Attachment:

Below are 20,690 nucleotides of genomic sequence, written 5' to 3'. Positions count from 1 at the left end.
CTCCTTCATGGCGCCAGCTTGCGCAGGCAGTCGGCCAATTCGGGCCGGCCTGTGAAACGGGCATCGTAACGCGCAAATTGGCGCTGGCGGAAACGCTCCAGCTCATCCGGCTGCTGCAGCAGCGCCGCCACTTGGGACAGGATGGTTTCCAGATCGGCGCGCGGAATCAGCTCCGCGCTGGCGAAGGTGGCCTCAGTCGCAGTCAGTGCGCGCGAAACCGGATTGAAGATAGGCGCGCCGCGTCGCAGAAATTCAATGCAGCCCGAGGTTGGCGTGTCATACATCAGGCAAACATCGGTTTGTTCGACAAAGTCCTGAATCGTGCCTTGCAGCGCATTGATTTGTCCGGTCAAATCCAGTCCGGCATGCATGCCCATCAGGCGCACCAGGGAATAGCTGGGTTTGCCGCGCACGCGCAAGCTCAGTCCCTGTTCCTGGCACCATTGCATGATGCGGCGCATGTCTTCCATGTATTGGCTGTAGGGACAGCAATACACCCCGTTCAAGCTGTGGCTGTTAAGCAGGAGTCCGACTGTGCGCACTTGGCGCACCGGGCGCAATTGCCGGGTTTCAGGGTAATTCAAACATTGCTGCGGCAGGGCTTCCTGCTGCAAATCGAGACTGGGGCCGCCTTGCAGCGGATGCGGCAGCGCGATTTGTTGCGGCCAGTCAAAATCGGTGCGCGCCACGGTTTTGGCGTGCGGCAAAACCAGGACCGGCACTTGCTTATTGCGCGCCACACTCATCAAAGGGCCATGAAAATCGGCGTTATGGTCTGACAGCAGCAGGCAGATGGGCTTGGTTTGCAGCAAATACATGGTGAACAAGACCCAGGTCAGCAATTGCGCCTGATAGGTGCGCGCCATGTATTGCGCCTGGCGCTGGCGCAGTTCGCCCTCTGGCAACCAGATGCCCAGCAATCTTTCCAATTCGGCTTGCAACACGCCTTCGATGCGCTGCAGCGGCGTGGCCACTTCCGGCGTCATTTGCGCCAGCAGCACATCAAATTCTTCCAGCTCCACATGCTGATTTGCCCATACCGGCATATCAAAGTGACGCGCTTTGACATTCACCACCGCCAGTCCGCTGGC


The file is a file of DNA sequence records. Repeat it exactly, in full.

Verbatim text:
Below are 20,690 nucleotides of genomic sequence, written 5' to 3'. Positions count from 1 at the left end.
CTCCTTCATGGCGCCAGCTTGCGCAGGCAGTCGGCCAATTCGGGCCGGCCTGTGAAACGGGCATCGTAACGCGCAAATTGGCGCTGGCGGAAACGCTCCAGCTCATCCGGCTGCTGCAGCAGCGCCGCCACTTGGGACAGGATGGTTTCCAGATCGGCGCGCGGAATCAGCTCCGCGCTGGCGAAGGTGGCCTCAGTCGCAGTCAGTGCGCGCGAAACCGGATTGAAGATAGGCGCGCCGCGTCGCAGAAATTCAATGCAGCCCGAGGTTGGCGTGTCATACATCAGGCAAACATCGGTTTGTTCGACAAAGTCCTGAATCGTGCCTTGCAGCGCATTGATTTGTCCGGTCAAATCCAGTCCGGCATGCATGCCCATCAGGCGCACCAGGGAATAGCTGGGTTTGCCGCGCACGCGCAAGCTCAGTCCCTGTTCCTGGCACCATTGCATGATGCGGCGCATGTCTTCCATGTATTGGCTGTAGGGACAGCAATACACCCCGTTCAAGCTGTGGCTGTTAAGCAGGAGTCCGACTGTGCGCACTTGGCGCACCGGGCGCAATTGCCGGGTTTCAGGGTAATTCAAACATTGCTGCGGCAGGGCTTCCTGCTGCAAATCGAGACTGGGGCCGCCTTGCAGCGGATGCGGCAGCGCGATTTGTTGCGGCCAGTCAAAATCGGTGCGCGCCACGGTTTTGGCGTGCGGCAAAACCAGGACCGGCACTTGCTTATTGCGCGCCACACTCATCAAAGGGCCATGAAAATCGGCGTTATGGTCTGACAGCAGCAGGCAGATGGGCTTGGTTTGCAGCAAATACATGGTGAACAAGACCCAGGTCAGCAATTGCGCCTGATAGGTGCGCGCCATGTATTGCGCCTGGCGCTGGCGCAGTTCGCCCTCTGGCAACCAGATGCCCAGCAATCTTTCCAATTCGGCTTGCAACACGCCTTCGATGCGCTGCAGCGGCGTGGCCACTTCCGGCGTCATTTGCGCCAGCAGCACATCAAATTCTTCCAGCTCCACATGCTGATTTGCCCATACCGGCATATCAAAGTGACGCGCTTTGACATTCACCACCGCCAGTCCGCTGGC